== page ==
A magnitude 3.6 earthquake was reported Thursday at 7:54 a.m. 11 miles from Soledad, Calif., according to the U.S. Geological Survey.
The earthquake occurred 14 miles from Hollister, 18 miles from Salinas, 20 miles from Greenfield and 20 miles from Prunedale.
The quake was initially reported as a magnitude 3.7 and later revised by the USGS.
In the last 10 days, there have been three earthquakes of magnitude 3.0 or greater centered nearby. A magnitude 3.4 earthquake occurred near Soledad Wednesday morning, a 4.7 temblor shook Hollister on Tuesday afternoon, and the Bay Area was rattled by a 4.5 quake Monday night.
An average of 234 earthquakes with magnitudes between 3.0 and 4.0 occur every year in California and Nevada, according to a recent three-year data sample.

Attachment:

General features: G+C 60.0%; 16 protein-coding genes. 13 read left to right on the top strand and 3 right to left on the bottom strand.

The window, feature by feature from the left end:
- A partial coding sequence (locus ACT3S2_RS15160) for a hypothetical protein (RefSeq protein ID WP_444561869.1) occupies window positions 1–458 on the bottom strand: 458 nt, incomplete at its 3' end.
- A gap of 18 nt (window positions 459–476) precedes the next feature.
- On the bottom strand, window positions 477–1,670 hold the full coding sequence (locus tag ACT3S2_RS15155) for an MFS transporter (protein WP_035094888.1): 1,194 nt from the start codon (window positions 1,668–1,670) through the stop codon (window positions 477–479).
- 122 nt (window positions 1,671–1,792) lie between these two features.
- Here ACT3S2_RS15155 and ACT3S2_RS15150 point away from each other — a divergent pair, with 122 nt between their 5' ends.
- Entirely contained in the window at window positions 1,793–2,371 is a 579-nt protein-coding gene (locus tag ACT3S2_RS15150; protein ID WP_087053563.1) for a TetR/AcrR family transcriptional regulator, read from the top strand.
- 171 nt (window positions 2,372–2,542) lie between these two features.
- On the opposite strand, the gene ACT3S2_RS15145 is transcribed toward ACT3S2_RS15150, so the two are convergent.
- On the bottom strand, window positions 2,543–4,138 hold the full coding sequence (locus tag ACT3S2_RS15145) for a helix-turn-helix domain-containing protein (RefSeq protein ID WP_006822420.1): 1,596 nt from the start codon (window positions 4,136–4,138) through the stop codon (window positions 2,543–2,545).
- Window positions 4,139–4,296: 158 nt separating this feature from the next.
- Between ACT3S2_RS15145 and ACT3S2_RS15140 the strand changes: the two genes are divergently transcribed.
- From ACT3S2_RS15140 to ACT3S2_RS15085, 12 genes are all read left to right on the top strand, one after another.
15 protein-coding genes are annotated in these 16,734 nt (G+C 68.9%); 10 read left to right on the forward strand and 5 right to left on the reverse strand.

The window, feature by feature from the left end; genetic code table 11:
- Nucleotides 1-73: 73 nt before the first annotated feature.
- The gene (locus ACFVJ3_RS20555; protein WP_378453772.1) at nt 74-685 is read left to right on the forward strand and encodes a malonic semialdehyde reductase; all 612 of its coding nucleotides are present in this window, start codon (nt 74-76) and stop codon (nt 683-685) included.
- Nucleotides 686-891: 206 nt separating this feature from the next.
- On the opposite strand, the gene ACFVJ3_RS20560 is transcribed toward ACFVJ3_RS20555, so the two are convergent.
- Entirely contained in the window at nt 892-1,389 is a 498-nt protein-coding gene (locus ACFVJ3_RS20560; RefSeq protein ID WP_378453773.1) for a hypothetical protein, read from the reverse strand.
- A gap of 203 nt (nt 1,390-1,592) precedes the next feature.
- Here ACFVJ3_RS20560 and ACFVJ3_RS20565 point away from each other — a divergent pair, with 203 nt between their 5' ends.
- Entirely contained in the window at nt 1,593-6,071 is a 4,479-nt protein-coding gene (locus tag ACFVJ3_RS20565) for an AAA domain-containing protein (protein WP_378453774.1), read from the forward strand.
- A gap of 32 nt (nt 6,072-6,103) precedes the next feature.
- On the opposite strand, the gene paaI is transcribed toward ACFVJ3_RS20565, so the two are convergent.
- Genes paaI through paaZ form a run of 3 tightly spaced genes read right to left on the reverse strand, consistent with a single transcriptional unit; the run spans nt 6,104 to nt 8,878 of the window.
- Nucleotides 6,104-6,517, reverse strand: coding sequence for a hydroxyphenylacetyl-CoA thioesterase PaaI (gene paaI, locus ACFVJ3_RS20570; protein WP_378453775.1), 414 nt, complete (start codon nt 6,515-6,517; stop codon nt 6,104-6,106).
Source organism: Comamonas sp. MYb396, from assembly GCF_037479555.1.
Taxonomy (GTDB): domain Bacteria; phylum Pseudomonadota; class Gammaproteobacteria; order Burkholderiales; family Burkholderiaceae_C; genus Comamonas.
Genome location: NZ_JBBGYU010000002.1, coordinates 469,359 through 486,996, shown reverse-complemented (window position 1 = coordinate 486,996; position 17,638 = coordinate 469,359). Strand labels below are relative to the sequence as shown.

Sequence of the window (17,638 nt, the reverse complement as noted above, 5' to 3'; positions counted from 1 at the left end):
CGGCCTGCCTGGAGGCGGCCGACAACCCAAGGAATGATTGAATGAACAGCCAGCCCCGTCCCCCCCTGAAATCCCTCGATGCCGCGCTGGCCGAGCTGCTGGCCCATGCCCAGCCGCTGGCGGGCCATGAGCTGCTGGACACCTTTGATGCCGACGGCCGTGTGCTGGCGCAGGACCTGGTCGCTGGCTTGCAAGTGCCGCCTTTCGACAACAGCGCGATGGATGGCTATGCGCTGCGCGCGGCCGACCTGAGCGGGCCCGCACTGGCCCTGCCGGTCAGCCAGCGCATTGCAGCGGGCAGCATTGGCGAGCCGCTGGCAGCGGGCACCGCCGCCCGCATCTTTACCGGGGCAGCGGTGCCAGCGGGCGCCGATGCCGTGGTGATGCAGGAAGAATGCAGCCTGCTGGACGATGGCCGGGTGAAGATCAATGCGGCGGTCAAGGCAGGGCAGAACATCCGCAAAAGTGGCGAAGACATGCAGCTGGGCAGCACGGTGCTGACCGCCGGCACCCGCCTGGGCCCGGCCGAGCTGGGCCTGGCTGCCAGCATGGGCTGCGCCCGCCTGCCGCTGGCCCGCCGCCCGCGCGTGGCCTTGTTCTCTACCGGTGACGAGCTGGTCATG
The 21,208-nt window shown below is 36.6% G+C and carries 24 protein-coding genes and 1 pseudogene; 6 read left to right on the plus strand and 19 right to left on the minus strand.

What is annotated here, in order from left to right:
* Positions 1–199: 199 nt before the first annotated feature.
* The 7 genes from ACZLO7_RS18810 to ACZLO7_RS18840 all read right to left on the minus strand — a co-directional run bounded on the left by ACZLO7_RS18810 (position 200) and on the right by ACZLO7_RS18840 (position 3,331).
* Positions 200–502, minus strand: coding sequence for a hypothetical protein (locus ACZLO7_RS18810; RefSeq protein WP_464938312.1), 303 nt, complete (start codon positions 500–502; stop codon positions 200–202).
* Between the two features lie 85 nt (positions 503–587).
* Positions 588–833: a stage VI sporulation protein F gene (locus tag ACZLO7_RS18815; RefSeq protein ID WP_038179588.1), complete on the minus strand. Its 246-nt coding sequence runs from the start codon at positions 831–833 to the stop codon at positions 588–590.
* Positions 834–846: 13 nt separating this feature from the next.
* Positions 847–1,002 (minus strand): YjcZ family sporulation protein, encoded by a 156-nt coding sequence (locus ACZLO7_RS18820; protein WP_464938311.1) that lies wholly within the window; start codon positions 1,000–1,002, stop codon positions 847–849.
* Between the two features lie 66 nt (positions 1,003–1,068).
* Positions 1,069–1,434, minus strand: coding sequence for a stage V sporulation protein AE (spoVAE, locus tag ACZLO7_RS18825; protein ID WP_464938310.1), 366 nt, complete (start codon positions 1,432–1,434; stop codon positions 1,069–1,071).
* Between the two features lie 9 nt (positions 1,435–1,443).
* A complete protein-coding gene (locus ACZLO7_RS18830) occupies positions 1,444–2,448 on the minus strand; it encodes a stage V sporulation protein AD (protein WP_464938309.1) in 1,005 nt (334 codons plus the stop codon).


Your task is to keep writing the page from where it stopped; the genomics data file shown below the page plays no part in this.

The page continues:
The earthquake occurred at a depth of 6.6 miles. Did you feel this earthquake? Consider reporting what you felt to the USGS.
Even if you didn’t feel this small earthquake, you never know when the Big One is going to strike. Ready yourself by following our five-step earthquake preparedness guide and building your own emergency kit.
This story was automatically generated by Quakebot, a computer application that monitors the latest earthquakes detected by the USGS. A Times editor reviewed the post before it was published. If you’re interested in learning more about the system, visit our list of frequently asked questions.